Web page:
They hope that their involvement with AAV will help provide somebody with someone to listen and to provide information and knowledge. "While I don't think it'll change lives itself, I do believe that it'll get people to take the time to listen to their kids and friends, and hopefully it will build an awareness. Regardless of being small towns, or good kidsit can happen to anyone. I don't think this problem is going to get better by itself, history shows that to be true."

"I read somewhere that probably 95% of the kids in jail just didn't have anybody to go to, or to talk to," Ford continues. "I view the problem as being within the family. Now, parents are busier than ever. It's a proven fact that parents spend more time working. I want to encourage parents that although their kids may seem fine on the outside, to just really let your child talk about anything-- from the very beginning. Really listen, and answer their questions and be honest with them. At least if they have no where else to go, they should be able to turn to their parents, then they'll feel like they have somebody."

"Sometimes I see a look that says, 'that can never happen to me.' But also there are people who are serious, like, 'I have a friend who has a horrible temper, what should I do?' The more we talk about it, the more people come up and need to talk. I think people are beginning to open their eyes. For so long, we as Christians have only tried to put Band-Aids on our problems. But sometimes it takes more than just praying for someone to help them. It's time to stop acting like people don't have problems, we need to go to them and help them."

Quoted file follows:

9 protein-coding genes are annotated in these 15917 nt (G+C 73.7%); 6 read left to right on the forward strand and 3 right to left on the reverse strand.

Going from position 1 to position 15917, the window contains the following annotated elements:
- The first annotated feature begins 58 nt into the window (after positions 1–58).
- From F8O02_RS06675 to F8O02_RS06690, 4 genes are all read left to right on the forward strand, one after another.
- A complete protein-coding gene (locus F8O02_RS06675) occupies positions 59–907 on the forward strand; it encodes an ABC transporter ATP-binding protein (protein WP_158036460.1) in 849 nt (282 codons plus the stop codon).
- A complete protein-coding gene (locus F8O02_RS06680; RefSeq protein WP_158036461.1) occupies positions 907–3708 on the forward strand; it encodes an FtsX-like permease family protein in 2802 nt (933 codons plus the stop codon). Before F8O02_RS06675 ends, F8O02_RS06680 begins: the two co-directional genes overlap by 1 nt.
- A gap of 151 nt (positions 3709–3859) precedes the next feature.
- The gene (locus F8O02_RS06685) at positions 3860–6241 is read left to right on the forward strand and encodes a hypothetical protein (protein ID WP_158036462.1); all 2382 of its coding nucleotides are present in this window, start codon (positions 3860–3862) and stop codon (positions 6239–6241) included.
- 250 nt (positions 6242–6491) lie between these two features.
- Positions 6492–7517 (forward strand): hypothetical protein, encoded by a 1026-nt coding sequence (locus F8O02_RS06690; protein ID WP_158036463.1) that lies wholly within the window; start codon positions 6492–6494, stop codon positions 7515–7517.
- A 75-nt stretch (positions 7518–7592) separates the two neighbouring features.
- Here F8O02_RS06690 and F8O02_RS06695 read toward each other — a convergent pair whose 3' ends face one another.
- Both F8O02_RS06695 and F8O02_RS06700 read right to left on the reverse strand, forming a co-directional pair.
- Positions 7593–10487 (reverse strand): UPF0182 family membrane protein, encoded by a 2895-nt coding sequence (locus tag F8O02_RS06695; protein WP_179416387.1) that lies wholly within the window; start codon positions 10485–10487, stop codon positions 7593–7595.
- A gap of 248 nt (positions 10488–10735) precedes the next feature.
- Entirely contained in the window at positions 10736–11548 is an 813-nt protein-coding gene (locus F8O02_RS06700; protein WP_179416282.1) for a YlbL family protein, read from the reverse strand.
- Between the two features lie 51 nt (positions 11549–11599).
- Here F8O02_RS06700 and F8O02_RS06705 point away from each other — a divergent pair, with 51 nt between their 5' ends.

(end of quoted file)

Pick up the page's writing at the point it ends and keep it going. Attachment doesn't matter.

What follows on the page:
Ford concludes, "We want to say to people, 'You come to God now, and he'll fix you. You're not designed to fix yourself. We are asked to rely on God's help.' This way, the place of hope and help we want to provide all becomes a part of the gospel message."

{{Bleach}} is going to keep challenging people to move to a closer place of commitment with Christ. A place where there's no doubt that God is totally in love with them. It's a place of contented stability.

In a sense, static.

For more info on AAV click here!

For complete AAV tour schedule information click here!